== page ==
Urban legends, referred to by folklorists as contemporary legends, are fictional stories claimed to be true. Myths and legends from throughout history often contain an underlying warning about a potential danger to avoid.
The person telling these unique stories about everyday life claim it really happened to friend-of-a-friend, or the story came from a “reliable,” but unnamed print source. Historically, these myths and legends were spread by word-of-mouth as oral stories. With the advancement of the printing press, they often deceived a wider audience.
Today, urban legends, conspiracy theories, and fake news circulate even more freely, often gaining credibility with the phrase, “I saw it on the internet.” Teaching students to understand bias and question the reliability of a source is an important media literacy skill. Analyzing urban legends and myths from throughout history can help students build these essential skills.
Urban Legends of the Ancient and Medieval World
While many ancient and medieval urban legends are lost because they were never recorded in writing, some tales survive. Aesop’s Fables, a collection of short and fictitious tales, was recorded in Greek between the 7th and 6th century B.C. Even though talking animals and plants were the main characters of most of the stories, the short stories transmitted moral messages and warnings applicable to everyday life. The highly-circulated legends from Greek Mythology also remain some of the most famous and culturally impactful ancient tales.
An ancient Roman urban legend claiming a flexible and unbreakable glass had been invented during the reign of Tiberius (14 – 37 AD) was repeated by several ancient writers. According to the story, when the inventor presented this wonderful product to Tiberius, the emperor destroyed it and had the maker executed. The moral of the story: beware of inventions that may threaten the economy. Pliny the Elder (24-79 AD) expressed his doubts about this myth when he noted, “this story, however, was, for a long time, more widely spread than well authenticated.”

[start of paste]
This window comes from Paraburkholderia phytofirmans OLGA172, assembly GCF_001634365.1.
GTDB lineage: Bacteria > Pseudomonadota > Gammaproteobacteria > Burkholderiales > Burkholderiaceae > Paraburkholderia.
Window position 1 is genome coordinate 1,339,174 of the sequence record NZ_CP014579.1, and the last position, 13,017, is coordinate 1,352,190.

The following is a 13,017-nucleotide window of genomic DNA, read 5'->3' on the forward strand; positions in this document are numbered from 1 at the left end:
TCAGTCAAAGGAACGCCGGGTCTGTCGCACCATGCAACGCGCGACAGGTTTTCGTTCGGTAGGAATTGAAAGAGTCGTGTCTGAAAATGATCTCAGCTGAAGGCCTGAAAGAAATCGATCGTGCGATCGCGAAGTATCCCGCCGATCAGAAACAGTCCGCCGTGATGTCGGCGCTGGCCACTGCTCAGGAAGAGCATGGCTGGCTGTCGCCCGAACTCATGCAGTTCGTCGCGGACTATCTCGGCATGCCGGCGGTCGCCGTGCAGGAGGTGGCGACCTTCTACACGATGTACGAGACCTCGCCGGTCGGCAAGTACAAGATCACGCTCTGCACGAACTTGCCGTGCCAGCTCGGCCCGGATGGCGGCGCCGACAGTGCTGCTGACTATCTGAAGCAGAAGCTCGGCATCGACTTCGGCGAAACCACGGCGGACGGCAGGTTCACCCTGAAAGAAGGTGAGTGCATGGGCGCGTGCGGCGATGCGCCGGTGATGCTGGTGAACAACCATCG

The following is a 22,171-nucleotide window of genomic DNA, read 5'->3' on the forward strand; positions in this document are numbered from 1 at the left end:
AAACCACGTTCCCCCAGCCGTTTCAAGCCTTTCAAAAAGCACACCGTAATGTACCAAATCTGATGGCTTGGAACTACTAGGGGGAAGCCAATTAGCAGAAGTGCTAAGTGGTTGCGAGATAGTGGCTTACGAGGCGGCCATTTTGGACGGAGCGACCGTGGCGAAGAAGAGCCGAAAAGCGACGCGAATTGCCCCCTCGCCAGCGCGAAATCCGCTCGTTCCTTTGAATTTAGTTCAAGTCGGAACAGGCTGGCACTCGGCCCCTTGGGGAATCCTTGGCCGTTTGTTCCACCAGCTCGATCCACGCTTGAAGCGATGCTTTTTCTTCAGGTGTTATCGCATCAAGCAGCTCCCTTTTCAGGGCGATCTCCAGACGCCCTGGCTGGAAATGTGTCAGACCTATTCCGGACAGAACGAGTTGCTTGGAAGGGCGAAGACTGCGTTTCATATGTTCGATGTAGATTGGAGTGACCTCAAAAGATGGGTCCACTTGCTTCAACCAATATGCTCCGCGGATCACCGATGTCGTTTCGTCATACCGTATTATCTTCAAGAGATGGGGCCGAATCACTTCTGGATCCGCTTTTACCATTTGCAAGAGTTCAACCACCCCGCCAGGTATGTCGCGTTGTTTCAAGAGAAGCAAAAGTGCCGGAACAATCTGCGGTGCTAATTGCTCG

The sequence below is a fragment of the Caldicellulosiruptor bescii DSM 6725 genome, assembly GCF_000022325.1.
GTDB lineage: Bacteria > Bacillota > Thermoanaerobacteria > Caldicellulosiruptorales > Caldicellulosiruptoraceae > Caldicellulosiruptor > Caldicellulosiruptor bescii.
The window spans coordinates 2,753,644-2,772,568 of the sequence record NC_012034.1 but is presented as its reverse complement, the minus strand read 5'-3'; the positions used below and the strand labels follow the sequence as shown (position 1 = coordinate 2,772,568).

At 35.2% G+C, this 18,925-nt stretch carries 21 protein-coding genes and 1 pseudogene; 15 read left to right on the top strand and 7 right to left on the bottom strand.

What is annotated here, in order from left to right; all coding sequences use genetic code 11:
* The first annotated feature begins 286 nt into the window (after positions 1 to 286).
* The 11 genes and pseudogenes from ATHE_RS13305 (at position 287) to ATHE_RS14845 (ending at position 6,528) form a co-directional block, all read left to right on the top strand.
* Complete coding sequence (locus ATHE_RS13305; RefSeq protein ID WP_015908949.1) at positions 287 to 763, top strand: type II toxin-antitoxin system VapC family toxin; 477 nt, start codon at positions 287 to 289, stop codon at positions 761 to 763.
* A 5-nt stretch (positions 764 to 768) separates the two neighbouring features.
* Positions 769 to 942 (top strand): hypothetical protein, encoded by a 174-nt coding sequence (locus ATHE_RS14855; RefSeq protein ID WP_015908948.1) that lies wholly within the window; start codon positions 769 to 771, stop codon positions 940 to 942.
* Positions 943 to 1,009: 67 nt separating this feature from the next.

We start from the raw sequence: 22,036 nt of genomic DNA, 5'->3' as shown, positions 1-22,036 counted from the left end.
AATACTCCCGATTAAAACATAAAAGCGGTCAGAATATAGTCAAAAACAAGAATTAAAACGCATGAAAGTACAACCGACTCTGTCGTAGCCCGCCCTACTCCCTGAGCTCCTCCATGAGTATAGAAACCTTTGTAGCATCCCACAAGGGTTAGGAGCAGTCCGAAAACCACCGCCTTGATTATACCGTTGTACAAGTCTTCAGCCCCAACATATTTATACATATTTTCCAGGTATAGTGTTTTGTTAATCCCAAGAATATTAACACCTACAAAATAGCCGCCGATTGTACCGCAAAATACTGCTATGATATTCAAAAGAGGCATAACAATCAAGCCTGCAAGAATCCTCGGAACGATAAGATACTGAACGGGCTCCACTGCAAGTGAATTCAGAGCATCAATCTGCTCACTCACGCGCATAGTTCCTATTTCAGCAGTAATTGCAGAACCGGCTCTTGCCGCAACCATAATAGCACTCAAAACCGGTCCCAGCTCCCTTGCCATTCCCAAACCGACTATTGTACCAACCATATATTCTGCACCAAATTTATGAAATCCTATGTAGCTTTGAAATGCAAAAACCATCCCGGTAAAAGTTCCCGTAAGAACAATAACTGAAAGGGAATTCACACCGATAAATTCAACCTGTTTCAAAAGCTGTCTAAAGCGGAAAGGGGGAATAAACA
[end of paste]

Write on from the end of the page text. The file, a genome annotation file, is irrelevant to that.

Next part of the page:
Fabliaux were medieval stories, similar to modern urban legends, circulated by traveling entertainers in the Middle Ages. Most were comic or satiric stories that warned the listener about foolish peasants, greedy clergy, deceitful wives, quacks, and other tricksters. An especially popular medieval legend with ancient origins was the Land of Cockaigne, a peasant’s utopia where the weather was always good, food and clothing were plentiful, and everyone was free from work and following the rules. Many of the surviving recorded stories about this land of plenty actually warn against laziness and other sinful behaviors.
Urban Legends and the Printing Press
While urban legends continued to circulate by word of mouth, the printing press spread these “true” tales to wider audiences over longer periods of time. In Charles Dickens’ The Pickwick Papers (1836), one of the characters, Sam Weller, warns the reader about the ingredients in meat pies, popular “fast foods” of the era. Weller claimed his story was true because he lived in the house of a pie maker who made his meat pies from cats, seasoned to taste like beef or mutton. This old story, warning about the ingredients of restaurant food, is very similar to modern urban legends about rats, cats, dogs, or other pets being served up as beef, chicken, or pork at a local restaurant.